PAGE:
Well, something has to power all those sex toys. The surrendered man thing mate is only good for appliance hauling. 

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It's an epidemic. Sailing and Cruising Scotland group has posted this new rule: 

 
Personal Vlog promotion.
Only one vlog (YouTube link) post per person per fortnight. You should also interact with anyone commenting on the post. If you don't interact we will see it as using the group for your own personal gain.
 
 
 
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38 minutes ago, Kris Cringle said:

Personal Vlog promotion.

Only one vlog (YouTube link) post per person per fortnight. You should also interact with anyone commenting on the post. If you don't interact we will see it as using the group for your own personal gain.

Bravo

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28 minutes ago, Israel Hands said:

Sometimes the one-off videos are more entertaining than the vlogs. I just like the title of this one

 

Well that escalated quickly, 

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1 hour ago, Israel Hands said:

Sometimes the one-off videos are more entertaining than the vlogs. I just like the title of this one

 

35 minutes ago, Elegua said:

Well that escalated quickly, 

I watched this one popped up in my suggestions a couple of days ago.  The title had me expecting some sort of insight from the experience.

But alas, it was just a shitshow.

 

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24 minutes ago, Corryvreckan said:

I watched this one popped up in my suggestions a couple of days ago.  The title had me expecting some sort of insight from the experience.

But alas, it was just a shitshow.

 

 I keep my expectations low, so this was cheep entertainment. 

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11 minutes ago, Israel Hands said:

This article suggests to me that van life in the US is code for damn-near homeless

https://www.theguardian.com/lifeandstyle/2021/feb/04/modern-nomads-nomadland-van-life-us-public-lands

It's quite a continuum - from gleaming 45-foot land yachts (with their own fleets of auxiliary craft) down to the hatchback with plywood in the window and bald tires.  Sometimes all on display at once on the waterfront.  

But it's true that there are big stretches of BLM land not far away full of semi-permanent campers.  Some don't even have tents. They work shifts at fast food places and resorts but don't earn get paid anything like enough money for housing.

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1 hour ago, Israel Hands said:

Sometimes the one-off videos are more entertaining than the vlogs. I just like the title of this one

 

 

I pray that I have more situational awareness than this when I set off for Maine next summer.

My takeaways:

  • - Too slow to prepare the ship. Weather obviously deteriorating in the distance.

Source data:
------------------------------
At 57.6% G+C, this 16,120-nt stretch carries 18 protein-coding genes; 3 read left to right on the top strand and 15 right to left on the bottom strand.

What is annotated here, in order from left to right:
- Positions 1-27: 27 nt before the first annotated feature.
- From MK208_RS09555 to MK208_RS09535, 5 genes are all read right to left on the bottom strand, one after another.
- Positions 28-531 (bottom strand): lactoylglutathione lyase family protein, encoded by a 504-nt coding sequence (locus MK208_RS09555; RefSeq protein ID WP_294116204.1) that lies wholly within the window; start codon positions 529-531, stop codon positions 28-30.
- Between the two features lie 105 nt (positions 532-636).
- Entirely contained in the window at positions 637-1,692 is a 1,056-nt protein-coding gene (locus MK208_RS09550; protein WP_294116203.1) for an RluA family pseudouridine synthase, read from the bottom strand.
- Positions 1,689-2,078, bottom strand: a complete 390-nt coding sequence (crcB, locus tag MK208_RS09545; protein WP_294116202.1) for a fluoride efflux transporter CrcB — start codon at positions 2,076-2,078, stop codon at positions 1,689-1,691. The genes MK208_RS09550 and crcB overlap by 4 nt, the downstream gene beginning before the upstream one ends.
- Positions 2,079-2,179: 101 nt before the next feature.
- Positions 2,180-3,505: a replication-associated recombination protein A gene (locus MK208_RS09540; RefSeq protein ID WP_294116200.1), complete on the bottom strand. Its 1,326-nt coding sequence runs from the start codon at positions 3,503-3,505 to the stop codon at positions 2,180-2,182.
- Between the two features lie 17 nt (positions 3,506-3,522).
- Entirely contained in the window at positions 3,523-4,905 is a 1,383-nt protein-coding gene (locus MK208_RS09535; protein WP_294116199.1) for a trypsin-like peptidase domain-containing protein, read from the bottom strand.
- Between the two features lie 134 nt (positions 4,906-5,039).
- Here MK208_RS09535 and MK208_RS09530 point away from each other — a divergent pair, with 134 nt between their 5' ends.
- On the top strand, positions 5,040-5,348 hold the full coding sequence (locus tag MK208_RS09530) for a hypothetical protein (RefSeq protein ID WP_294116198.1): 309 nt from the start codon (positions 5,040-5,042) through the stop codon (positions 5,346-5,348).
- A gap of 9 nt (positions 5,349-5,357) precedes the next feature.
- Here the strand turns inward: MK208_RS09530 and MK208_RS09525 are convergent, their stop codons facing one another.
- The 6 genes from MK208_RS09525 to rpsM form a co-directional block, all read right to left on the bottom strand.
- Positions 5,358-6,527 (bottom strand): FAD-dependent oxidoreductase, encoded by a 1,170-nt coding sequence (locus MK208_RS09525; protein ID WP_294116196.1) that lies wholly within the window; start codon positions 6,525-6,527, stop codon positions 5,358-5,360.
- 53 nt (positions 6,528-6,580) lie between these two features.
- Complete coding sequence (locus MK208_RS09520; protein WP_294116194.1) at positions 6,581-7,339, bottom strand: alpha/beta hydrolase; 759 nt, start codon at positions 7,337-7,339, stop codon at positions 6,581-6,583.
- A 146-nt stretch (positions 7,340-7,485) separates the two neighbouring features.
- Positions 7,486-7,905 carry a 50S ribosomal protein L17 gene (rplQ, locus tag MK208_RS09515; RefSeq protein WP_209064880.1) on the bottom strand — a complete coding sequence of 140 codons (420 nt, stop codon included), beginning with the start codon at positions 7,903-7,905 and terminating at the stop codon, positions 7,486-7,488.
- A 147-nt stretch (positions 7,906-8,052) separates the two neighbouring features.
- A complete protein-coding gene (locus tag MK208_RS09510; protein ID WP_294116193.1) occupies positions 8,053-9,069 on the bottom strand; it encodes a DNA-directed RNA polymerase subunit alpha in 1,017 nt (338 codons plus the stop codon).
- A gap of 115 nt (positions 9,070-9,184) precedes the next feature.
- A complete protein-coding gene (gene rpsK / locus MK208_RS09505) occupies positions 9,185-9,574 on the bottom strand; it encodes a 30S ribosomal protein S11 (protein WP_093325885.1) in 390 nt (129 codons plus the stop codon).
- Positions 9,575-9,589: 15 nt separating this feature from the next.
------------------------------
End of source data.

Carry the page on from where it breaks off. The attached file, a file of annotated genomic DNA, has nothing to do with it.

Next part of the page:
• - Too many unproductive people in the cockpit. Send the NUBs (Non-Usable Bodies) down below.
  • - Untethered (not really surprising, it's a charter boat after all. Hence the reason to send extra bodies down below where it's safe.)
  • - Failure to note the forecast? Or was this really a pop-up storm?
  • - If this was a short, pop-up storm, why not heave-to and lay below decks until it passed? The time indexes were all the same day.

I think this was a case of "But shelter is right over there! We must reach it!"

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41 minutes ago, Ajax said:

 

I pray that I have more situational awareness than this when I set off for Maine next summer.

My takeaways:

  • - Too slow to prepare the ship. Weather obviously deteriorating in the distance.
  • - Too many unproductive people in the cockpit. Send the NUBs (Non-Usable Bodies) down below.
  • - Untethered (not really surprising, it's a charter boat after all. Hence the reason to send extra bodies down below where it's safe.)
  • - Failure to note the forecast? Or was this really a pop-up storm?
  • - If this was a short, pop-up storm, why not heave-to and lay below decks until it passed? The time indexes were all the same day.

I think this was a case of "But shelter is right over there! We must reach it!"

And through it all they seem to have considered keeping the camera rolling a high priority.

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2 hours ago, Ajax said:

 

I pray that I have more situational awareness than this when I set off for Maine next summer.

My takeaways:

  • - Too slow to prepare the ship. Weather obviously deteriorating in the distance.
  • - Too many unproductive people in the cockpit. Send the NUBs (Non-Usable Bodies) down below.
  • - Untethered (not really surprising, it's a charter boat after all. Hence the reason to send extra bodies down below where it's safe.)
  • - Failure to note the forecast? Or was this really a pop-up storm?
  • - If this was a short, pop-up storm, why not heave-to and lay below decks until it passed? The time indexes were all the same day.

I think this was a case of "But shelter is right over there! We must reach it!"

I've got a different take on it.

If you look at the time stamps, he was sailing in prob 35knots and 5-10 minutes later it was doing 70.